Etymology
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decorator (n.)

"one whose business is the decoration of dwellings or public edifices," 1700, agent noun in Latin form from decorate.

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interior (adj.)

late 15c., from Latin interior "inner, interior, middle," comparative adjective of inter "within" (from PIE *enter "between, among," comparative of root *en "in"). Specific meaning "away from the coast, of the interior parts of a country" is from 1777. Interior decoration first attested 1769; interior decorator is from 1830. Interior design from 1927.

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interior (n.)

"part of a country distant from the coast," 1796, from interior (adj.); meaning "internal part, inside" is from 1828. Meaning "internal affairs of a country or state" (as in U.S. Department of the Interior) is from 1826. The Latin adjective also was used as a noun.

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in-country (n.)

"interior regions" of a land, 1560s, from in (prep.) + country.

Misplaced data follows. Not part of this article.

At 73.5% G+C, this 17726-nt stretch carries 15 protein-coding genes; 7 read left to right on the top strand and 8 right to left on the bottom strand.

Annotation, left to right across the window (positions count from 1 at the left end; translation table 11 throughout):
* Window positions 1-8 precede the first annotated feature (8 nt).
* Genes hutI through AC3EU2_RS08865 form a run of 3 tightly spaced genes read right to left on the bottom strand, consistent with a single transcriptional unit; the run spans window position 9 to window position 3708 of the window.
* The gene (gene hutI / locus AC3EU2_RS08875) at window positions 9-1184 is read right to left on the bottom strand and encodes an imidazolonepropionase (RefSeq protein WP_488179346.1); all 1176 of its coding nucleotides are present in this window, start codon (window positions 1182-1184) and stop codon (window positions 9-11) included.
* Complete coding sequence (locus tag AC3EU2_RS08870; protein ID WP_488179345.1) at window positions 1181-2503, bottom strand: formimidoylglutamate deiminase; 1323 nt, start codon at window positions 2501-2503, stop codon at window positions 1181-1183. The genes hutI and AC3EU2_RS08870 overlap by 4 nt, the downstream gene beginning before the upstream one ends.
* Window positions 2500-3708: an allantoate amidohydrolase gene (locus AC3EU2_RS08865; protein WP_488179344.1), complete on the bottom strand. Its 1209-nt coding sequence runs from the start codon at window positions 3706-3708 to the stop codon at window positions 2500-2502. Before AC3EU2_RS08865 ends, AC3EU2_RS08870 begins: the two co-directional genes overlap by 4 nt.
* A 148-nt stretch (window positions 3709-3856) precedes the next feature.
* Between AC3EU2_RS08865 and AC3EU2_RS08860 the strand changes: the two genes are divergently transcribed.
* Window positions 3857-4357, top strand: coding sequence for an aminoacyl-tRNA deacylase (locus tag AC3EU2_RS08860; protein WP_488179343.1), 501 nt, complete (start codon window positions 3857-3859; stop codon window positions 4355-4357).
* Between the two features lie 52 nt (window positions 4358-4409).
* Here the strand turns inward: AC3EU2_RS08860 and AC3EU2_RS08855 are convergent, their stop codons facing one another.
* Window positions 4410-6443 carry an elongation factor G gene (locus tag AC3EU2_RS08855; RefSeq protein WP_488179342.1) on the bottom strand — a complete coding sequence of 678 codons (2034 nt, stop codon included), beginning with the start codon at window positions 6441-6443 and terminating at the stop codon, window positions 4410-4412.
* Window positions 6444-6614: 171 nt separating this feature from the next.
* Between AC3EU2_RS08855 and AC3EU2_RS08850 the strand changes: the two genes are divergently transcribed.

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inboard (adv.)

"within the hull or interior of a ship," 1830, from in (adv.) + board (n.2).

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up-country (n.)

"interior regions," 1680s, from up- + country (n.). As an adjective from 1810; as an adverb from 1864.

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Muscat 

capital of Oman, from Arabic Masqat, said to mean "hidden" (it is isolated from the interior by hills).

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upholstery (n.)

"upholsterer's work, furniture covered with textile materials, interior fittings made from textiles," 1640s; see upholster + -y (4).

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stomatitis (n.)

"inflammation of the interior of the mouth," 1859, from Greek stomato- (before vowels stomat-), combining form from stem of stoma "mouth" (see stoma) + -itis "inflammation."

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